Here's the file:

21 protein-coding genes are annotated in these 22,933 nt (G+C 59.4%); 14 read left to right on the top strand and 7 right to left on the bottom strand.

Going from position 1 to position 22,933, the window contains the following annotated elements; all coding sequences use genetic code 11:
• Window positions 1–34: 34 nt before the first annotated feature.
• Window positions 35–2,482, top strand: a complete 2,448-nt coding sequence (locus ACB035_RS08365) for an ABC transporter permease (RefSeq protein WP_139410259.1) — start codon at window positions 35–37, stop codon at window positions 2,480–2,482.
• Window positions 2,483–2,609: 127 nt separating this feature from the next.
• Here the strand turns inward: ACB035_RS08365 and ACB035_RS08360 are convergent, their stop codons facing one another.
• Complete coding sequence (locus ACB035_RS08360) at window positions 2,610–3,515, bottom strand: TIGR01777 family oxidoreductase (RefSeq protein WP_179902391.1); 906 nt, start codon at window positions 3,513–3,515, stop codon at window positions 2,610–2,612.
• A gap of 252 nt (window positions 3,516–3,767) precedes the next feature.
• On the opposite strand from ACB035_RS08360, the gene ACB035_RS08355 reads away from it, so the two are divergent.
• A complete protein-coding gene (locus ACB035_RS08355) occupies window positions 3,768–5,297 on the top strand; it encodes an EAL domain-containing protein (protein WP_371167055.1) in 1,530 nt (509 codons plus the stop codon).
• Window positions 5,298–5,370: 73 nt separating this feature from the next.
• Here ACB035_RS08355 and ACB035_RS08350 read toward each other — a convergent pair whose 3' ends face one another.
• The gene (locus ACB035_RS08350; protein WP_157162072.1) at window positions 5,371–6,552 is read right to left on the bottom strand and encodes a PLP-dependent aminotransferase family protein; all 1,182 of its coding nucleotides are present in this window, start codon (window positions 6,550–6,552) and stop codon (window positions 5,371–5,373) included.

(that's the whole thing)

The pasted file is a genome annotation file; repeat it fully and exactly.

21 protein-coding genes are annotated in these 22,933 nt (G+C 59.4%); 14 read left to right on the top strand and 7 right to left on the bottom strand.

Going from position 1 to position 22,933, the window contains the following annotated elements; all coding sequences use genetic code 11:
• Window positions 1–34: 34 nt before the first annotated feature.
• Window positions 35–2,482, top strand: a complete 2,448-nt coding sequence (locus ACB035_RS08365) for an ABC transporter permease (RefSeq protein WP_139410259.1) — start codon at window positions 35–37, stop codon at window positions 2,480–2,482.
• Window positions 2,483–2,609: 127 nt separating this feature from the next.
• Here the strand turns inward: ACB035_RS08365 and ACB035_RS08360 are convergent, their stop codons facing one another.
• Complete coding sequence (locus ACB035_RS08360) at window positions 2,610–3,515, bottom strand: TIGR01777 family oxidoreductase (RefSeq protein WP_179902391.1); 906 nt, start codon at window positions 3,513–3,515, stop codon at window positions 2,610–2,612.
• A gap of 252 nt (window positions 3,516–3,767) precedes the next feature.
• On the opposite strand from ACB035_RS08360, the gene ACB035_RS08355 reads away from it, so the two are divergent.
• A complete protein-coding gene (locus ACB035_RS08355) occupies window positions 3,768–5,297 on the top strand; it encodes an EAL domain-containing protein (protein WP_371167055.1) in 1,530 nt (509 codons plus the stop codon).
• Window positions 5,298–5,370: 73 nt separating this feature from the next.
• Here ACB035_RS08355 and ACB035_RS08350 read toward each other — a convergent pair whose 3' ends face one another.
• The gene (locus ACB035_RS08350; protein WP_157162072.1) at window positions 5,371–6,552 is read right to left on the bottom strand and encodes a PLP-dependent aminotransferase family protein; all 1,182 of its coding nucleotides are present in this window, start codon (window positions 6,550–6,552) and stop codon (window positions 5,371–5,373) included.